The Nisga'a treaty delves into areas where the Canadian people are unresolved. The Charlottetown accord addressed aboriginal self-government in the same obscure manner as this treaty and Canadians rejected it soundly. Rather than consulting Canadians on the issue, the Liberals do what they always do and either slip contentious issues in the back door or they ram them through regardless of the consequences. They feel they know better than the millions of Canadians who voted against Charlottetown. To the Liberals, government knows best and the simple-minded public should just fall in line with the changes that are made to their lives without their consent. Canadians are tired of it. If they were not, the Reform Party would never have been born.
We in the Reform Party undertook to consult and inform the people of British Columbia. We shared our concerns with them and in return received hundreds of questions and comments back. What we heard most often was that there was not enough information. Based on the information they have received, the majority are against the treaty.
In March of this year I commissioned a survey in my riding on a number of issues including the Nisga'a treaty. The respondents were asked: First, should the people of British Columbia have a voice on the principles of the Nisga'a treaty through a province-wide referendum? Of my constituents, 75% said yes, 14% said no and 11% were undecided.
The second question was: With the information you now have about the treaty, how should your federal MP vote when it comes before parliament in Ottawa? Of the respondents, 17% wanted me to vote for the treaty, 50% said they wanted me to vote against and 33% were uncertain.
These results tell me a few things: My constituents want to have a say in this treaty, they are opposed to the passage of the treaty and fully one-third of my constituents are uncertain because they have received nothing but whitewash and propaganda from both their governments in Victoria and Ottawa.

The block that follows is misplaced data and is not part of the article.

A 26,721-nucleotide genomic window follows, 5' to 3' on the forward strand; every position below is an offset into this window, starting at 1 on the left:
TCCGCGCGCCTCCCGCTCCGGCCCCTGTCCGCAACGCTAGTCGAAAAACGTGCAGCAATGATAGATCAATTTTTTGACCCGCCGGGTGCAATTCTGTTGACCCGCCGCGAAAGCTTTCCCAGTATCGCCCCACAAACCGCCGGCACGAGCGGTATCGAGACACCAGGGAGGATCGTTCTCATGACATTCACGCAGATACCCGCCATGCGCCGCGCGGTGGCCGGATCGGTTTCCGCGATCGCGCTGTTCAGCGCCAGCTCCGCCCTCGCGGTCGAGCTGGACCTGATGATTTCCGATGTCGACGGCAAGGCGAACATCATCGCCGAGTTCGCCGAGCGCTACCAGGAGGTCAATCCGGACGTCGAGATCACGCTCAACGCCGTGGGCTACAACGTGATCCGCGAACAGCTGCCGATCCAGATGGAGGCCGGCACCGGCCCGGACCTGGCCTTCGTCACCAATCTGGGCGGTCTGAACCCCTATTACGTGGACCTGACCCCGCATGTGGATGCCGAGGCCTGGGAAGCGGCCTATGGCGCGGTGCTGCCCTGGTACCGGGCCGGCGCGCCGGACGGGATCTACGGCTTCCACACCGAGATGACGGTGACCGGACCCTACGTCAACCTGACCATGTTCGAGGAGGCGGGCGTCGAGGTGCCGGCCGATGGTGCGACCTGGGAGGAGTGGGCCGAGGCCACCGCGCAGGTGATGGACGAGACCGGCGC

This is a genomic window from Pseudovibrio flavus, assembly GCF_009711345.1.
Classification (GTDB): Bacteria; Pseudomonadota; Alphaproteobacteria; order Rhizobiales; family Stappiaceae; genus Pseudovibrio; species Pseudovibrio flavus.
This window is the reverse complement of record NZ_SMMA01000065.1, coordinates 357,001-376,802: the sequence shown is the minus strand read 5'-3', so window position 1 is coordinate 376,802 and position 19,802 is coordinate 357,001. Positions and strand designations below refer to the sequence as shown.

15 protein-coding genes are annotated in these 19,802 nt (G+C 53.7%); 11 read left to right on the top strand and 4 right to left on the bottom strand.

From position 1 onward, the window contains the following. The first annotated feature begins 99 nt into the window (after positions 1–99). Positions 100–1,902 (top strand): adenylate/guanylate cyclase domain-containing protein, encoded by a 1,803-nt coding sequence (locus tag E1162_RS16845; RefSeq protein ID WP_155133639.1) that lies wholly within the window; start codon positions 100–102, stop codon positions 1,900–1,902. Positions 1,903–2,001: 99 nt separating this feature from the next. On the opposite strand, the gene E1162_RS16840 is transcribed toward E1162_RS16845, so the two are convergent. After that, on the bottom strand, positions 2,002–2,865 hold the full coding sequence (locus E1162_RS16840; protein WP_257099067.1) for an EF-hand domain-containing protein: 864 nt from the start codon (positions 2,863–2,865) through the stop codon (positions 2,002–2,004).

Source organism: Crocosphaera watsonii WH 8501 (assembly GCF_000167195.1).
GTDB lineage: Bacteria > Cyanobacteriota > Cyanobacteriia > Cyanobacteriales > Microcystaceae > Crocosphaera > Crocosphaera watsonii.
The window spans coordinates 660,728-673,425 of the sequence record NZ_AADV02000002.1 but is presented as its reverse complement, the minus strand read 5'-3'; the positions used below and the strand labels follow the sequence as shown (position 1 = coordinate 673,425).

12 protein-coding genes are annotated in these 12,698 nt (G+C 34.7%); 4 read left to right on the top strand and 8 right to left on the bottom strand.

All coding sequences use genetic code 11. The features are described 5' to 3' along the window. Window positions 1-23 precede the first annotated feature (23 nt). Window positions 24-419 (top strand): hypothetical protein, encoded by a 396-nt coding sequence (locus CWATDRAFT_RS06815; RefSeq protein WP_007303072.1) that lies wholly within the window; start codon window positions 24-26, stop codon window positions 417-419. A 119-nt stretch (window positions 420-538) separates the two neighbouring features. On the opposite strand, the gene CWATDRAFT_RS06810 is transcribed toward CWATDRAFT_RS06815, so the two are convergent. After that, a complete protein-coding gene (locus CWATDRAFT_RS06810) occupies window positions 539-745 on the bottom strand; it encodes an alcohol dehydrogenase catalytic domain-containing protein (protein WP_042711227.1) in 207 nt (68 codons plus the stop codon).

The B.C. legislature recently ratified the Nisga'a treaty. In one of the most anti-democratic manoeuvres outside of Ottawa, the NDP government shut down debate with over half the treaty left untouched. Fully 200 clauses were not even discussed in the B.C. legislature. We know all about shutting down debate in this place. The federal Liberals have shamefully used it 53 times since coming to power in 1993.
Why would any democratic government deny open discussion on a bill that changes forever the way land claims and treaties are negotiated in Canada? I cannot think of a legitimate answer that comes close to justifying it. Only that it is too politically sensitive to risk exposure. That must be what the New is all about in the New Democratic Party.
The negotiations were closed, the provincial ratification process was a disgusting farce and off to Ottawa comes the treaty for a rubber stamp and a photo op. The Indian affairs minister thought she could sweep the treaty under the carpet and have it through the House in no time flat. After all, it only affects British Columbia. Where have we heard that before? Oh yes, when the Liberals left B.C. children unprotected against child pornographers.
The Indian affairs minister's plans were spoiled when the members for Skeena and Delta—South Richmond started asking hard questions that were tugging at the cloak of secrecy around the Nisga'a treaty. What happened? The minister signed the treaty for her own vanity before being shuffled and has delayed the process until the fall.
That brings us to the debate today. The House is about to adjourn for the summer, along with the much rumoured prorogation of the House. While the House is in recess we want the government to refer the Nisga'a treaty to the Supreme Court of Canada for its interpretation on the constitutionality and application of the charter of rights and freedoms as they pertain to this treaty.
Just as the issue of the unilateral declaration of independence of Quebec was referred for interpretation, so to should the Nisga'a treaty. This interpretation would clarify most of the constitutional questions we have raised before debating the ratification of the bill hopefully when the House resumes in the fall. Is that not simply responsible? What could be more reasonable?
Lastly, I would like to move an amendment to our motion. I move:
That the motion be amended by inserting before the word “urges”, the word “strongly”.